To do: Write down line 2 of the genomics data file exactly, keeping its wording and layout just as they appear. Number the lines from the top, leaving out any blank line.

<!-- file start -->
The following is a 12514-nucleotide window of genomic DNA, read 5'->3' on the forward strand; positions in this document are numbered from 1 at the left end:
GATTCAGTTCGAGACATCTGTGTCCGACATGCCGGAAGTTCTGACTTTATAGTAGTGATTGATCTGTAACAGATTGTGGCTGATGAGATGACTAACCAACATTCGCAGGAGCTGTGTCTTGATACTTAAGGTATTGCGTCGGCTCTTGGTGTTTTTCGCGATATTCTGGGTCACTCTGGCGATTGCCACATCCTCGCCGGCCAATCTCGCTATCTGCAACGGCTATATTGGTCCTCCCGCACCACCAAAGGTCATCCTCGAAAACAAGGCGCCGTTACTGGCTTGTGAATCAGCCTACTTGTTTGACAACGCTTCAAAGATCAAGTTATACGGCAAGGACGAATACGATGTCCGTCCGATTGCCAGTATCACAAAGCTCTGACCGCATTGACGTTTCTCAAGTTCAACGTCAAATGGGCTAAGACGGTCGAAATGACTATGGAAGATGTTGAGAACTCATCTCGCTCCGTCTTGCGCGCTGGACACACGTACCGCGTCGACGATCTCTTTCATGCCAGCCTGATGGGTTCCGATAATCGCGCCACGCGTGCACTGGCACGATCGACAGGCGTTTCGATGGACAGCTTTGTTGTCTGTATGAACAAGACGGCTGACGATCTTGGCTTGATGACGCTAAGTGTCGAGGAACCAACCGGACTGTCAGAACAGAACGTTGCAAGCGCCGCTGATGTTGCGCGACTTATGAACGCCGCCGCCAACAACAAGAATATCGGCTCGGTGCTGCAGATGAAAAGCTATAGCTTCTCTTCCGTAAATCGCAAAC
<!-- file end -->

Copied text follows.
GATTCAGTTCGAGACATCTGTGTCCGACATGCCGGAAGTTCTGACTTTATAGTAGTGATTGATCTGTAACAGATTGTGGCTGATGAGATGACTAACCAACATTCGCAGGAGCTGTGTCTTGATACTTAAGGTATTGCGTCGGCTCTTGGTGTTTTTCGCGATATTCTGGGTCACTCTGGCGATTGCCACATCCTCGCCGGCCAATCTCGCTATCTGCAACGGCTATATTGGTCCTCCCGCACCACCAAAGGTCATCCTCGAAAACAAGGCGCCGTTACTGGCTTGTGAATCAGCCTACTTGTTTGACAACGCTTCAAAGATCAAGTTATACGGCAAGGACGAATACGATGTCCGTCCGATTGCCAGTATCACAAAGCTCTGACCGCATTGACGTTTCTCAAGTTCAACGTCAAATGGGCTAAGACGGTCGAAATGACTATGGAAGATGTTGAGAACTCATCTCGCTCCGTCTTGCGCGCTGGACACACGTACCGCGTCGACGATCTCTTTCATGCCAGCCTGATGGGTTCCGATAATCGCGCCACGCGTGCACTGGCACGATCGACAGGCGTTTCGATGGACAGCTTTGTTGTCTGTATGAACAAGACGGCTGACGATCTTGGCTTGATGACGCTAAGTGTCGAGGAACCAACCGGACTGTCAGAACAGAACGTTGCAAGCGCCGCTGATGTTGCGCGACTTATGAACGCCGCCGCCAACAACAAGAATATCGGCTCGGTGCTGCAGATGAAAAGCTATAGCTTCTCTTCCGTAAATCGCAAAC